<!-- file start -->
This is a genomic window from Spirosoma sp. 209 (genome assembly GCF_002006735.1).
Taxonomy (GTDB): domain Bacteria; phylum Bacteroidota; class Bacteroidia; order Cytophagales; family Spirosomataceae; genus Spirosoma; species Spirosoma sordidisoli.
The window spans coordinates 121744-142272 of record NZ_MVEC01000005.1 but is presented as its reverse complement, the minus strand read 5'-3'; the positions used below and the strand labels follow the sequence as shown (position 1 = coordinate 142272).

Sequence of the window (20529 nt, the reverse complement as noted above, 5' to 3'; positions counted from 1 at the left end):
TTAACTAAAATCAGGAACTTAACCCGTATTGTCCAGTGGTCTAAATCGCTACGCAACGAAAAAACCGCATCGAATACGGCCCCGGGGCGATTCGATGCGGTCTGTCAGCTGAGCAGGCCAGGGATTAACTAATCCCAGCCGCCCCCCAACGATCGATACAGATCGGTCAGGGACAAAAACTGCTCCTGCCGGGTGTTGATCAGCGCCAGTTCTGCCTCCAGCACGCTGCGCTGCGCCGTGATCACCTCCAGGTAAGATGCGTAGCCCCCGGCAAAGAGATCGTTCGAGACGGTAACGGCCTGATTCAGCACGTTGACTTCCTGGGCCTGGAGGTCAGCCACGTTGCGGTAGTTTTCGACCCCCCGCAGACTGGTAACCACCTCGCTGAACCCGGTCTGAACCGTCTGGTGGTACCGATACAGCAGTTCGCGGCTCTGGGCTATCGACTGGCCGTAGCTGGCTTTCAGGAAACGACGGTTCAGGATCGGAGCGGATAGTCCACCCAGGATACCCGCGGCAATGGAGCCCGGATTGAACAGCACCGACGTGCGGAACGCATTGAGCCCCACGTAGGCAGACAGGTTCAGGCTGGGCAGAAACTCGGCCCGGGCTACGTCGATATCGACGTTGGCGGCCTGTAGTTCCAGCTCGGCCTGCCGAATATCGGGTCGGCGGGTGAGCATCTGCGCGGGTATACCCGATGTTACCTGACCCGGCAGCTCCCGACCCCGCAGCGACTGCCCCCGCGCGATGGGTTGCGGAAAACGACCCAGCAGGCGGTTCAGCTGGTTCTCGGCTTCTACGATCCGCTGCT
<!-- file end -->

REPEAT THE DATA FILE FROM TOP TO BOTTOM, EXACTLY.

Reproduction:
This is a genomic window from Spirosoma sp. 209 (genome assembly GCF_002006735.1).
Taxonomy (GTDB): domain Bacteria; phylum Bacteroidota; class Bacteroidia; order Cytophagales; family Spirosomataceae; genus Spirosoma; species Spirosoma sordidisoli.
The window spans coordinates 121744-142272 of record NZ_MVEC01000005.1 but is presented as its reverse complement, the minus strand read 5'-3'; the positions used below and the strand labels follow the sequence as shown (position 1 = coordinate 142272).

Sequence of the window (20529 nt, the reverse complement as noted above, 5' to 3'; positions counted from 1 at the left end):
TTAACTAAAATCAGGAACTTAACCCGTATTGTCCAGTGGTCTAAATCGCTACGCAACGAAAAAACCGCATCGAATACGGCCCCGGGGCGATTCGATGCGGTCTGTCAGCTGAGCAGGCCAGGGATTAACTAATCCCAGCCGCCCCCCAACGATCGATACAGATCGGTCAGGGACAAAAACTGCTCCTGCCGGGTGTTGATCAGCGCCAGTTCTGCCTCCAGCACGCTGCGCTGCGCCGTGATCACCTCCAGGTAAGATGCGTAGCCCCCGGCAAAGAGATCGTTCGAGACGGTAACGGCCTGATTCAGCACGTTGACTTCCTGGGCCTGGAGGTCAGCCACGTTGCGGTAGTTTTCGACCCCCCGCAGACTGGTAACCACCTCGCTGAACCCGGTCTGAACCGTCTGGTGGTACCGATACAGCAGTTCGCGGCTCTGGGCTATCGACTGGCCGTAGCTGGCTTTCAGGAAACGACGGTTCAGGATCGGAGCGGATAGTCCACCCAGGATACCCGCGGCAATGGAGCCCGGATTGAACAGCACCGACGTGCGGAACGCATTGAGCCCCACGTAGGCAGACAGGTTCAGGCTGGGCAGAAACTCGGCCCGGGCTACGTCGATATCGACGTTGGCGGCCTGTAGTTCCAGCTCGGCCTGCCGAATATCGGGTCGGCGGGTGAGCATCTGCGCGGGTATACCCGATGTTACCTGACCCGGCAGCTCCCGACCCCGCAGCGACTGCCCCCGCGCGATGGGTTGCGGAAAACGACCCAGCAGGCGGTTCAGCTGGTTCTCGGCTTCTACGATCCGCTGCT